Graf Group

Theory of biological homeostasis and plasticity

The Graf group uses tools from theoretical biophysics to investigate how living systems can robustly function despite being highly complex, intrinsically noisy, and subject to changing environmental conditions.


One astonishing property of living systems is their capability to function robustly in a broad range of dynamically changing environmental conditions. This property requires two seemingly conflicting skills: to adapt to new situations (to be plastic) and at the same time to maintain internal functionality (to be homeostatic/robust). How can living systems achieve these two goals simultaneously? The Graf group will address this question using tools from statistical physics, nonlinear dynamics, and information theory, while working closely with experimental collaborators.

Previous and current research

Many living organisms exhibit incredible sensitivity to weak signals – so weak that information from many  noisy measurements must be aggregated to get a statistically significant, amplified readout. A particularly striking example is the infrared sensing capability of pit vipers. Individual nerve fibers in the sensory organ of this snake reliably respond to milli-Kelvin level changes in temperature, far more sensitive than the underlying microscopic sensors, which only respond to Kelvin level changes. How did the snake learn to amplify this molecular response by a factor of a thousand?

A plausible mechanism for the integration of the molecular channel information into a collective, neural response is that amplification is achieved via proximity to a special point in the parameter space, a so-called critical or bifurcation point (Graf, Machta, 2024). In this scenario, the snake’s brain can get almost as much information about temperature as it would if it could read out all the measurements from the individual ion channels. Interestingly, a simple feedback mechanism can robustly maintain the snake’s astonishing sensitivity even when the ambient temperature changes by several degrees between day and night.

This robustness suggests that similar feedback and design principles might be found in other sensory systems which also need to detect tiny signals against varying backgrounds, and we are currently investigating whether related self-tuned critical mechanisms allow for high sensitivity and robustness in E. coli chemosensing and sound amplification in the mammalian inner ear.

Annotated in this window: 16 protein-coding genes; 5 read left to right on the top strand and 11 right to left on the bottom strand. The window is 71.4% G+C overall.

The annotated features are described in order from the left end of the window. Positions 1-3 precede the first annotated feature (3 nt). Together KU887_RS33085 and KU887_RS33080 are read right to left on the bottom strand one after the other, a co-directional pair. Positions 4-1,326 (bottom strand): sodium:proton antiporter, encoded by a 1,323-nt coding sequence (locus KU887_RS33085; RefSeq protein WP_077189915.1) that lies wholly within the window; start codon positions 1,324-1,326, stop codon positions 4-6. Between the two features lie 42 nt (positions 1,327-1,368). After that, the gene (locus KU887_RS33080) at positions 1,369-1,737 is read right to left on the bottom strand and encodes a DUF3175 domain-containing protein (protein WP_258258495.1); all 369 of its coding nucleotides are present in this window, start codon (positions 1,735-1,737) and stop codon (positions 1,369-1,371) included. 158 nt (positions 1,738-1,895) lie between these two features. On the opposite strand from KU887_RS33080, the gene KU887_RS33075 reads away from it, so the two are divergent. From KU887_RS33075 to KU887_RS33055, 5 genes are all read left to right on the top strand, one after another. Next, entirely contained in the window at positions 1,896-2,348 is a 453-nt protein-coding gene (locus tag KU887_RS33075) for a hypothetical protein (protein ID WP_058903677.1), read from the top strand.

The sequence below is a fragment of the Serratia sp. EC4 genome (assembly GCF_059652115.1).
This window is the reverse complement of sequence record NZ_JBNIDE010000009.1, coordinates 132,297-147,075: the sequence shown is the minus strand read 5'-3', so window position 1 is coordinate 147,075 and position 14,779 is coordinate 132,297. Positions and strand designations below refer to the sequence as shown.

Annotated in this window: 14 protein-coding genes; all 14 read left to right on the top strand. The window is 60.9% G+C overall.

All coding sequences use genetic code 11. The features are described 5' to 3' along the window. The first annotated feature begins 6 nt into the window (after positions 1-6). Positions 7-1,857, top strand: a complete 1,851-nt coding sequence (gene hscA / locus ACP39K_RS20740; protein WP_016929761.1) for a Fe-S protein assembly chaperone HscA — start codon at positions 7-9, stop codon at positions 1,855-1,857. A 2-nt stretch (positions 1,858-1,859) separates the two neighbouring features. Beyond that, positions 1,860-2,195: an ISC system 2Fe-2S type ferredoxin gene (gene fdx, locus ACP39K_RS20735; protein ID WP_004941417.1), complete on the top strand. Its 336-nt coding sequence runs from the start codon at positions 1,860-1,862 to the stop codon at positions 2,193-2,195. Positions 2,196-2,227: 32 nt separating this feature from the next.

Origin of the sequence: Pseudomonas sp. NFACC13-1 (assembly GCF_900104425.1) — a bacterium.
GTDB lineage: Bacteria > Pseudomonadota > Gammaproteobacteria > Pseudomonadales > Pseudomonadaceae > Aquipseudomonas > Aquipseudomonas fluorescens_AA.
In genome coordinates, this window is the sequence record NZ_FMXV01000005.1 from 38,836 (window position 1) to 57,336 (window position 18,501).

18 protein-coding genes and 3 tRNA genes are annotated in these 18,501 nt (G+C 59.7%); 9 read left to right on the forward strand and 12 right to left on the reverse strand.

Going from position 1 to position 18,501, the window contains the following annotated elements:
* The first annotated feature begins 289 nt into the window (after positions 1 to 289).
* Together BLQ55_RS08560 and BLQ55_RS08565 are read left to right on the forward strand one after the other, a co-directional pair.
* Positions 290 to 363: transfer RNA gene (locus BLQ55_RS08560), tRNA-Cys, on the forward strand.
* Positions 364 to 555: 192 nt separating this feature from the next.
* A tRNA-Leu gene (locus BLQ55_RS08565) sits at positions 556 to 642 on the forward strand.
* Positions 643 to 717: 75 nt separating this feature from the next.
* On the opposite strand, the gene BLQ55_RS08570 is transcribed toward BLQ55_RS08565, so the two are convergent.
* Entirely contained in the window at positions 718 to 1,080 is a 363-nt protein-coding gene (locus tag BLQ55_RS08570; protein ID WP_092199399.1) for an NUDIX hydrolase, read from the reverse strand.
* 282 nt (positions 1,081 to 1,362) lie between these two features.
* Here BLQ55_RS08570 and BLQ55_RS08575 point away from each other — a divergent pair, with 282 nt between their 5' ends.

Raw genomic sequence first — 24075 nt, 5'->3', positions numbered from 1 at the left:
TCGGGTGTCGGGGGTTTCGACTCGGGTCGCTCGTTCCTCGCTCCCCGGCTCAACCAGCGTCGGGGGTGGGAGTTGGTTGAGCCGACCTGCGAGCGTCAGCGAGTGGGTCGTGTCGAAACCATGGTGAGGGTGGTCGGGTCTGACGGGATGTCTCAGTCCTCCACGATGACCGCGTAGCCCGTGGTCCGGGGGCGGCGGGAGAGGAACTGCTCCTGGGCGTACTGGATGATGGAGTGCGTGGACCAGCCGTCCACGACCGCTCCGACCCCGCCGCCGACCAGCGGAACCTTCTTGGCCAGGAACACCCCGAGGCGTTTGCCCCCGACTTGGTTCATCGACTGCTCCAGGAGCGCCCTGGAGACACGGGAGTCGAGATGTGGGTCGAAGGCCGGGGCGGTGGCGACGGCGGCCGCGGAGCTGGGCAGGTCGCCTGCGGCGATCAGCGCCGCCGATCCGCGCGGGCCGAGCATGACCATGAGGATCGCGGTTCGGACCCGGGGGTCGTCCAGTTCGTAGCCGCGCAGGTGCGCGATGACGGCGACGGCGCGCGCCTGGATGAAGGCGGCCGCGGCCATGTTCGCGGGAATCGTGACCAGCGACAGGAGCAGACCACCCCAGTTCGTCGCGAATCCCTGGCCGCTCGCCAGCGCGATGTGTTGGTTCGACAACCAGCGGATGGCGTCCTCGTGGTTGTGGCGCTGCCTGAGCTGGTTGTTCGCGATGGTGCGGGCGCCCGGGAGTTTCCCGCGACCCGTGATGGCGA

Interestingly, recent experimental evidence suggests that even far more complex biological systems might tune themselves close to critical points. For instance, cells seem to actively adapt their incredibly complex plasma membrane composition to reside close to a critical miscibility transition point, but there is little understanding of how this active adaptation works and what the broad principles underlying membrane homeostasis are. How can cells robustly navigate and regulate their high-dimensional space, given that they only have limited information about their microscopic state? We have recently developed a theoretical framework indicating that the phase and critical behaviour of multicomponent mixtures like membranes are determined by only a few coarse-grained control parameters based on the physical interaction structure between the components (Graf, Machta, 2022). Can we use these insights to understand how, mechanistically, lipid homeostasis maintains cell membranes close to a miscibility critical point?

Future projects and goals

We will build conceptual and mechanistic physics-based models to gain insights into collective, emergent properties of biological systems and to understand questions like:

  1. How can sensory systems efficiently amplify and integrate information from their dynamic environment and at the same time adapt to changing conditions?
  2. How can homeostasis work in highly complex living systems that only have access to limited information?
  3. What are the functional benefits of (dynamical) critical points for sensing and decision making?

Figure 1: Comparison to experimental data suggests that the snake’s pit organ (blue square) is close to the bifurcation point (located at 0 on the x-axis on the left), where the action potential frequency is a highly non-linear function of temperature and small changes in temperature (e.g., 2 mK on the right) are strongly amplified into a large change in the action potential readout before the system adapts back to pre-stimulus level. (Modified from Graf, Machta, 2024)

Figure 2: The phase and critical behaviour of multicomponent mixtures can be understood from the distribution of components in the typically low-dimensional space of interaction features rather than the very high-dimensional space of the mixture composition. (Modified from Graf, Machta, 2022)